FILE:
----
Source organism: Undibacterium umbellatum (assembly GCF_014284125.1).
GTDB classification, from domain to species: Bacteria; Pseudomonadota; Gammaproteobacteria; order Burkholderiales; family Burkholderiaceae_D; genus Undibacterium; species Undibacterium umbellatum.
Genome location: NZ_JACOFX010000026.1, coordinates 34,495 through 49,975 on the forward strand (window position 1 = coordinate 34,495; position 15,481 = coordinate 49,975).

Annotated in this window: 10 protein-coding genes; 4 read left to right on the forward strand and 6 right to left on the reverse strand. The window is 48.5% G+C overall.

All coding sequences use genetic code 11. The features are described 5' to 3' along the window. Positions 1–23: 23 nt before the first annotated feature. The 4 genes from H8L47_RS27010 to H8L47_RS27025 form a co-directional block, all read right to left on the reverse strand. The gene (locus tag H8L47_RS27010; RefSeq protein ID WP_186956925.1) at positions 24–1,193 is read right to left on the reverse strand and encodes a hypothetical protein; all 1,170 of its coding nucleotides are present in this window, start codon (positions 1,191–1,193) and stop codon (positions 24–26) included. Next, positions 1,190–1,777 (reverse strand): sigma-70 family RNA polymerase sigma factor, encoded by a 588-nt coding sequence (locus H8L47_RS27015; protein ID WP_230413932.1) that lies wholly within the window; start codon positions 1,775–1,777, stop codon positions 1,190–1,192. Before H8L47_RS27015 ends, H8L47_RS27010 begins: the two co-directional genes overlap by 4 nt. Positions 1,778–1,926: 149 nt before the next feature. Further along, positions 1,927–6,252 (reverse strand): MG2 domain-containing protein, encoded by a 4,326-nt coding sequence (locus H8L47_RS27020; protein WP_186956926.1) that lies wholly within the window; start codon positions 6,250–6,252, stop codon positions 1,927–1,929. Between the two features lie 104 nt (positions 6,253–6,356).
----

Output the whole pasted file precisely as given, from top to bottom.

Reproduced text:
Source organism: Undibacterium umbellatum (assembly GCF_014284125.1).
GTDB classification, from domain to species: Bacteria; Pseudomonadota; Gammaproteobacteria; order Burkholderiales; family Burkholderiaceae_D; genus Undibacterium; species Undibacterium umbellatum.
Genome location: NZ_JACOFX010000026.1, coordinates 34,495 through 49,975 on the forward strand (window position 1 = coordinate 34,495; position 15,481 = coordinate 49,975).

Annotated in this window: 10 protein-coding genes; 4 read left to right on the forward strand and 6 right to left on the reverse strand. The window is 48.5% G+C overall.

All coding sequences use genetic code 11. The features are described 5' to 3' along the window. Positions 1–23: 23 nt before the first annotated feature. The 4 genes from H8L47_RS27010 to H8L47_RS27025 form a co-directional block, all read right to left on the reverse strand. The gene (locus tag H8L47_RS27010; RefSeq protein ID WP_186956925.1) at positions 24–1,193 is read right to left on the reverse strand and encodes a hypothetical protein; all 1,170 of its coding nucleotides are present in this window, start codon (positions 1,191–1,193) and stop codon (positions 24–26) included. Next, positions 1,190–1,777 (reverse strand): sigma-70 family RNA polymerase sigma factor, encoded by a 588-nt coding sequence (locus H8L47_RS27015; protein ID WP_230413932.1) that lies wholly within the window; start codon positions 1,775–1,777, stop codon positions 1,190–1,192. Before H8L47_RS27015 ends, H8L47_RS27010 begins: the two co-directional genes overlap by 4 nt. Positions 1,778–1,926: 149 nt before the next feature. Further along, positions 1,927–6,252 (reverse strand): MG2 domain-containing protein, encoded by a 4,326-nt coding sequence (locus H8L47_RS27020; protein WP_186956926.1) that lies wholly within the window; start codon positions 6,250–6,252, stop codon positions 1,927–1,929. Between the two features lie 104 nt (positions 6,253–6,356).